Four questions in this draft-free mailbag. If you’re interested in the draft though, check out today’s open thread. Otherwise, think up some questions for next week’s mailbag and send them to use with the Submit A Tip box in the sidebar.
Kenny asks: What are your thoughts on re-signing Phil Hughes next year to close? Granted, he’d have to want to close and it would take a few other things like Michael Pineda coming back strong, re-signing Hiroki Kuroda and David Phelps continuing to progress, but he could dominate there.
Barring injury or a complete performance collapse, there’s no chance Hughes will re-sign with the Yankees as a closer. Zero. None. Not unless they pay him like a starter. Some team(s) will offer him a nice contract and a rotation spot, and that’s where he’ll go. He has no reason to come back as a reliever.
I do think Hughes would be awesome in the bullpen though, and in fact we already know he would be. We’ve seen him do it in 2009 and remember, he was dynamite out of the bullpen late in 2011 and during the postseason. If for some unexpected reason the Yankees don’t need a starter next year, sure, bring him back a reliever. He wouldn’t be open to it, however. The money is in the rotation.
Nick asks: Why not have an eleven-man pitching staff? They have several guys in the pen who can throw multiple innings, and a long man in Adam Warren so I think they can handle it. The 12th guy on the staff seems to go weeks between games (at least for the last few years). The extra bench player could allow them to do more of a platoon with several of their veterans, who are old and have platoon splits.
The easy answer is that a seven-man bullpen is commonplace these days and teams always hesitate to go against the grain. It’s been a while since the Yankees used a six-man bullpen and I don’t see them going back anytime soon. Having the extra arm is always nice, really.
That said, I do think teams could get away with it as long as they have three or four relievers capable of throwing two innings at a time. It also means having no lefty specialist. The Yankees have more platoons than they know what to do with — seriously, pretty much the only positions they aren’t platooning in some way this year are catcher, first base, second base, and center field — so having that extra position player would be nice.
Considering how important the pitching staff is for this team, carrying the extra pitcher (Joba Chamberlain? Shawn Kelley? Preston Claiborne?) over the extra position player (Brennan Boesch?) isn’t the end of the world. I do think a six-man bullpen is more doable that most realize, however.
Biggie asks: If an Alex Rodriguez suspension comes is he suspended without pay? If so, does his entire salary count against the salary cap or is it adjusted? We are almost 60 games in and suspensions sound two weeks away. Add an appeal and this can possibly carry over into next year. What would that mean to the 2014 $189 budget if anything. Thanks!
Well, the suspensions are nowhere close to two weeks away. The appeals alone will probably take months, especially if they do indeed go after 20 or so players. If A-Rod gets suspended, it won’t happen anytime soon. This labor war party is just getting started.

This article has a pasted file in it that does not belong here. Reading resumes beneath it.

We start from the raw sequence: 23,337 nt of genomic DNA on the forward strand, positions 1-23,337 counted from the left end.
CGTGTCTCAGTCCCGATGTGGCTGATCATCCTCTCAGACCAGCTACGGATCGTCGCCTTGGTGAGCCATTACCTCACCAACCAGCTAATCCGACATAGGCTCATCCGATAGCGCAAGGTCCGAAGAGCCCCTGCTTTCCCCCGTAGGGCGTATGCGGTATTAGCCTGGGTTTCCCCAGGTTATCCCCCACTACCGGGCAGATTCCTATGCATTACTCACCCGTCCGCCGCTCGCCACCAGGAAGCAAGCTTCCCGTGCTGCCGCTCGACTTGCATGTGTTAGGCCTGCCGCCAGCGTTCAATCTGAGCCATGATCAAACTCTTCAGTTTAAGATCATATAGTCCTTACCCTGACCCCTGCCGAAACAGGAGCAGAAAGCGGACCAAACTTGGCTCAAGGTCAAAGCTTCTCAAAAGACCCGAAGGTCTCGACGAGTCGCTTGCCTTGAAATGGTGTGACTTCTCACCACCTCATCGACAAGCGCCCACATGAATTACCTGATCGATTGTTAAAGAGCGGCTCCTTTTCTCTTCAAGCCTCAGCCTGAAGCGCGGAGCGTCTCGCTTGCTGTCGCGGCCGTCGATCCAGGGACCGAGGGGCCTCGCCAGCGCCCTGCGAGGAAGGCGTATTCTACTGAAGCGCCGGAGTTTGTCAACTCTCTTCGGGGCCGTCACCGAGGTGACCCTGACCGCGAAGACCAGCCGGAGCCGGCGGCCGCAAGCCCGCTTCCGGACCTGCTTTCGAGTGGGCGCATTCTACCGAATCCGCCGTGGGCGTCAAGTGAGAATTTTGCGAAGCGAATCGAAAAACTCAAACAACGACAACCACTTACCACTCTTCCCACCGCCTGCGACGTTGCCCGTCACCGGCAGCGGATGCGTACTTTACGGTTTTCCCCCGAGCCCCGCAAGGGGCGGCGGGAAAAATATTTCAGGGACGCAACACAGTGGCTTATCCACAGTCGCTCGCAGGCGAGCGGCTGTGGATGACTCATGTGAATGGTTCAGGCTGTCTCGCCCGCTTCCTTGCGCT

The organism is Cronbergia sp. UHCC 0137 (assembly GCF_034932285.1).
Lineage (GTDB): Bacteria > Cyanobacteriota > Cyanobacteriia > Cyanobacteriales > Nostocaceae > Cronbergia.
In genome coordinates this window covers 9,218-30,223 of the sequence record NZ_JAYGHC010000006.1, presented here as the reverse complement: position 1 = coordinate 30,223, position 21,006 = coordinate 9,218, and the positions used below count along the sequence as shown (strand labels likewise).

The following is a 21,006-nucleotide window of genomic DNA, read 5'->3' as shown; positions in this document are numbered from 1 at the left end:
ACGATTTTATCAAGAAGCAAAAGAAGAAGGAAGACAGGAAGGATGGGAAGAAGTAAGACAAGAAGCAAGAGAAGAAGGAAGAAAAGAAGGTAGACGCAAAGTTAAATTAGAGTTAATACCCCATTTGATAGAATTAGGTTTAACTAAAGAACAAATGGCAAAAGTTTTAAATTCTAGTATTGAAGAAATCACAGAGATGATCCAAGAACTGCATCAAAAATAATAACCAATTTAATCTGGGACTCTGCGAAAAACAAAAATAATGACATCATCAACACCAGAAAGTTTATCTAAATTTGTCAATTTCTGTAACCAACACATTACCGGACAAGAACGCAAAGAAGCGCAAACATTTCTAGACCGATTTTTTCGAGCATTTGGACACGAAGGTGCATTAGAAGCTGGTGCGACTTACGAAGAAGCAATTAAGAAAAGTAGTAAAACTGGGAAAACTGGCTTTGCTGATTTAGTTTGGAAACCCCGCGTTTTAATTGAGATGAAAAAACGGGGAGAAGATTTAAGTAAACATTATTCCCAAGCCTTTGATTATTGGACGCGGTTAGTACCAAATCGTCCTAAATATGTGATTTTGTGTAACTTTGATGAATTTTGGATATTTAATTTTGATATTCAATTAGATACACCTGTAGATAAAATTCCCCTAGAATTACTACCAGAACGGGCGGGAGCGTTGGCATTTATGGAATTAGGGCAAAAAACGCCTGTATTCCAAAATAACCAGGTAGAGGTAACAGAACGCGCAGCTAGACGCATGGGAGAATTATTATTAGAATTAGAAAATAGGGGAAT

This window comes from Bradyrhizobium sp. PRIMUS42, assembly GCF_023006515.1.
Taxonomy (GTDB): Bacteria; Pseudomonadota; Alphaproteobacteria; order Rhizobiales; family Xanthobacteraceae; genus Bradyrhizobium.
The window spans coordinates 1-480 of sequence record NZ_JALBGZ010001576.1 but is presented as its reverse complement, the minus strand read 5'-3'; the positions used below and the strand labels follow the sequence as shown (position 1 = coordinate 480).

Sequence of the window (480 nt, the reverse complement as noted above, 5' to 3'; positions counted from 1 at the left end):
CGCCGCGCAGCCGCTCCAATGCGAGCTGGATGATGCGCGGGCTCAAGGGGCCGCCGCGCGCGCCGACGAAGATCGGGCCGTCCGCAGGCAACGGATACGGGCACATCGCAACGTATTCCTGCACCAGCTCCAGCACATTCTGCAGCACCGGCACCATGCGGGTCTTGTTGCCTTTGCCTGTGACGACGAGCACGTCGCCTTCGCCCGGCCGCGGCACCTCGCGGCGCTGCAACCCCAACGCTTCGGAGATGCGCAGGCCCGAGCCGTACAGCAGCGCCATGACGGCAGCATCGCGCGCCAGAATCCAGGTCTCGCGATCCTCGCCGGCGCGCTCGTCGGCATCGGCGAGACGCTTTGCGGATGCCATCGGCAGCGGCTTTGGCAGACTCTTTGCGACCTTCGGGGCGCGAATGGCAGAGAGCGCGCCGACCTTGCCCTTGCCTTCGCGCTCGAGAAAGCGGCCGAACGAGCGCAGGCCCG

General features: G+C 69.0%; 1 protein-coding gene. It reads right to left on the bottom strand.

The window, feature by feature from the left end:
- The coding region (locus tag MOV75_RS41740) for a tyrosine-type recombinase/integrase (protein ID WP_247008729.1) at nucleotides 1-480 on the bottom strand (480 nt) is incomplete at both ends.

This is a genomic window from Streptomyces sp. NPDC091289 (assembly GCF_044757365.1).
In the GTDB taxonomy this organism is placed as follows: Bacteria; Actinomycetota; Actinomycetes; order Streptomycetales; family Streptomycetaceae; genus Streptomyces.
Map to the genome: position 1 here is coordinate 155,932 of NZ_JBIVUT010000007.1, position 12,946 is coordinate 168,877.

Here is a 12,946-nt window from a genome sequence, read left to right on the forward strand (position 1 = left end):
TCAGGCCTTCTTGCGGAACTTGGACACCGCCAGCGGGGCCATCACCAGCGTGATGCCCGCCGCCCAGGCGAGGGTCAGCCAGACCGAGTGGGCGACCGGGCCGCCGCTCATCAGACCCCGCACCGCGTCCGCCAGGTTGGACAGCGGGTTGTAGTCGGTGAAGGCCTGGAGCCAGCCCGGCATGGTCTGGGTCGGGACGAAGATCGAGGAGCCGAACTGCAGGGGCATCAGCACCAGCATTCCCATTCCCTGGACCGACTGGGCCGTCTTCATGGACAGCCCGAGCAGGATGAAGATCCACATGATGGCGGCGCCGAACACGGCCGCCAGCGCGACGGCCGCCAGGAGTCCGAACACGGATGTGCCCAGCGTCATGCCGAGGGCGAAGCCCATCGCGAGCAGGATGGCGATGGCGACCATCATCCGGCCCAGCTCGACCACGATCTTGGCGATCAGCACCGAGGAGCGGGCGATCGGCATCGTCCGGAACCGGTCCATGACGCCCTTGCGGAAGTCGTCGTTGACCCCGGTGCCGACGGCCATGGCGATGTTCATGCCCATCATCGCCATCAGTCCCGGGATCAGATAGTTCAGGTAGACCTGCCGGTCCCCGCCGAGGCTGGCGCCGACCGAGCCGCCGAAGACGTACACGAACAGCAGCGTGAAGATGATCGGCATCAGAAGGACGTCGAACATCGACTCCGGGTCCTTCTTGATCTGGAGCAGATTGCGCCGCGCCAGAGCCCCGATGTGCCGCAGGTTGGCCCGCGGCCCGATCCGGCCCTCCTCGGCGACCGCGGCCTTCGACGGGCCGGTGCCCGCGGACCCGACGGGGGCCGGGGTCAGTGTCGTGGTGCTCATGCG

Anyway, yes the salary Alex forfeits during a suspension would not count against the luxury tax. Ken Davidoff was nice enough to spell it all out today, so I strong suggest reading that. We’re talking upwards of $15M in savings if he does get the 100-game ban MLB is seeking, so it’s a big chunk of change. That can fill a lot of roster holes.
Ariel asks: With our replacement shortstops playing abysmally, do you think the Yankees regret giving up on Ramiro Pena? Do you think he would be playing as well as he has with the Yanks?
You can file this under questions I never thought would be asked. New York has gotten a .216/.286/.289 (67 OPS+) from their shortstops this year while Rakin’ Ramiro has hit .318/.372/.506 (143 wRC+) in 95 plate appearances as utility infielder with the Braves. What the hell is that about?
Now, obviously Pena won’t maintain that pace. It’ll be a minor miracle if he does. A 50.0% ground ball rate and 16.7% HR/FB rate in that ballpark just don’t make sense considering the type of hitter he is, plus the .353 BABIP is a bit above what you’d expect even if he was a true-talent .320 BABIP guy. Pena could always pick it defensively, so that wasn’t the issue.
Considering who the Yankees have used at short and what they’ve gotten out of the position this year, I definitely think they want him back. Of course this kind of production was completely unforeseen, and I don’t think he’ll maintain this at all. He might hit better than he did in the Bronx, but Pena didn’t suddenly become Troy Tulowitzki.
Day One and the first 73 picks of the 2013 draft came and went last night, with the Yankees selecting four total players and three legitimate first round talents. There are still another 38 rounds and roughly 1,150 picks to go however, and thankfully none of them will come with the pomp and circumstance of last night’s MLB Network broadcast. The MLB draft just isn’t a made-for-television event, though I understand the league’s effort to increase popularity and all that. It all boils down to money and marketing, as usual.